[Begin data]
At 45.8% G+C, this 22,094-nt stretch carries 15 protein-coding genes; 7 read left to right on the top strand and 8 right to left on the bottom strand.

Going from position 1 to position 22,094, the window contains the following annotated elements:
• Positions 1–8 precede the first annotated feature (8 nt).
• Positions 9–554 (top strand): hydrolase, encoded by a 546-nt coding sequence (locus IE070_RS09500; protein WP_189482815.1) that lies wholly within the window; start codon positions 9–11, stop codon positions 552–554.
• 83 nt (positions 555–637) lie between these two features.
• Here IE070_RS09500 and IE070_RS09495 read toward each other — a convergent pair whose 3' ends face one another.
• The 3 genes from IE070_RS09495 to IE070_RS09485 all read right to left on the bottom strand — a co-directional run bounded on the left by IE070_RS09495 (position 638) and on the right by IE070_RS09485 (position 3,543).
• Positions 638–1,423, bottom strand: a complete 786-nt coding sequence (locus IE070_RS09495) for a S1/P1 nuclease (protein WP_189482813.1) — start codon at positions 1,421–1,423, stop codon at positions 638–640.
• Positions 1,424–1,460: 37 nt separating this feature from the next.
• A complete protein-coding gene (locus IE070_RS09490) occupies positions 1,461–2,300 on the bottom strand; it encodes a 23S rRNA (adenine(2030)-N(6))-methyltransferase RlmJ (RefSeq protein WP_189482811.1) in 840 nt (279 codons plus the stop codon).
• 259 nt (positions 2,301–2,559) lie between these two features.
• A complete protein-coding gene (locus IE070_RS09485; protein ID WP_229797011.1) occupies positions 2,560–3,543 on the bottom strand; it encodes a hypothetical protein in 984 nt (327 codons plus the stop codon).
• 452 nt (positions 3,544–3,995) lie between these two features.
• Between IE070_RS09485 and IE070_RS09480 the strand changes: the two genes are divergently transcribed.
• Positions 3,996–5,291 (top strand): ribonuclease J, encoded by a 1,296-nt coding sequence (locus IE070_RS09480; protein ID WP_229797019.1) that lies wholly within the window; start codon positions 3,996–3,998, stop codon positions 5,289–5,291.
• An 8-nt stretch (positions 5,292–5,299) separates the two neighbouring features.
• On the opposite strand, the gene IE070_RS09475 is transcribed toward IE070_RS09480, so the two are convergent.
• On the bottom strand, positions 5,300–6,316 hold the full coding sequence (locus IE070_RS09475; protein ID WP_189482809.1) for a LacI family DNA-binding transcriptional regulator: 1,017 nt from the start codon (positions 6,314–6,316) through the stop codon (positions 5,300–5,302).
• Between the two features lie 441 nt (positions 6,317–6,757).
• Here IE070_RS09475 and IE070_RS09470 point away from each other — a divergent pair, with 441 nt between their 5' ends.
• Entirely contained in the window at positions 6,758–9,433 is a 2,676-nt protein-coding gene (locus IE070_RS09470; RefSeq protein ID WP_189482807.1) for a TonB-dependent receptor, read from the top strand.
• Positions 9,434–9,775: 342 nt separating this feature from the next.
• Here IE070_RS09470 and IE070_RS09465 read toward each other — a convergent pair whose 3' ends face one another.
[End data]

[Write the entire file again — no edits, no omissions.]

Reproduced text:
At 45.8% G+C, this 22,094-nt stretch carries 15 protein-coding genes; 7 read left to right on the top strand and 8 right to left on the bottom strand.

Going from position 1 to position 22,094, the window contains the following annotated elements:
• Positions 1–8 precede the first annotated feature (8 nt).
• Positions 9–554 (top strand): hydrolase, encoded by a 546-nt coding sequence (locus IE070_RS09500; protein WP_189482815.1) that lies wholly within the window; start codon positions 9–11, stop codon positions 552–554.
• 83 nt (positions 555–637) lie between these two features.
• Here IE070_RS09500 and IE070_RS09495 read toward each other — a convergent pair whose 3' ends face one another.
• The 3 genes from IE070_RS09495 to IE070_RS09485 all read right to left on the bottom strand — a co-directional run bounded on the left by IE070_RS09495 (position 638) and on the right by IE070_RS09485 (position 3,543).
• Positions 638–1,423, bottom strand: a complete 786-nt coding sequence (locus IE070_RS09495) for a S1/P1 nuclease (protein WP_189482813.1) — start codon at positions 1,421–1,423, stop codon at positions 638–640.
• Positions 1,424–1,460: 37 nt separating this feature from the next.
• A complete protein-coding gene (locus IE070_RS09490) occupies positions 1,461–2,300 on the bottom strand; it encodes a 23S rRNA (adenine(2030)-N(6))-methyltransferase RlmJ (RefSeq protein WP_189482811.1) in 840 nt (279 codons plus the stop codon).
• 259 nt (positions 2,301–2,559) lie between these two features.
• A complete protein-coding gene (locus IE070_RS09485; protein ID WP_229797011.1) occupies positions 2,560–3,543 on the bottom strand; it encodes a hypothetical protein in 984 nt (327 codons plus the stop codon).
• 452 nt (positions 3,544–3,995) lie between these two features.
• Between IE070_RS09485 and IE070_RS09480 the strand changes: the two genes are divergently transcribed.
• Positions 3,996–5,291 (top strand): ribonuclease J, encoded by a 1,296-nt coding sequence (locus IE070_RS09480; protein ID WP_229797019.1) that lies wholly within the window; start codon positions 3,996–3,998, stop codon positions 5,289–5,291.
• An 8-nt stretch (positions 5,292–5,299) separates the two neighbouring features.
• On the opposite strand, the gene IE070_RS09475 is transcribed toward IE070_RS09480, so the two are convergent.
• On the bottom strand, positions 5,300–6,316 hold the full coding sequence (locus IE070_RS09475; protein ID WP_189482809.1) for a LacI family DNA-binding transcriptional regulator: 1,017 nt from the start codon (positions 6,314–6,316) through the stop codon (positions 5,300–5,302).
• Between the two features lie 441 nt (positions 6,317–6,757).
• Here IE070_RS09475 and IE070_RS09470 point away from each other — a divergent pair, with 441 nt between their 5' ends.
• Entirely contained in the window at positions 6,758–9,433 is a 2,676-nt protein-coding gene (locus IE070_RS09470; RefSeq protein ID WP_189482807.1) for a TonB-dependent receptor, read from the top strand.
• Positions 9,434–9,775: 342 nt separating this feature from the next.
• Here IE070_RS09470 and IE070_RS09465 read toward each other — a convergent pair whose 3' ends face one another.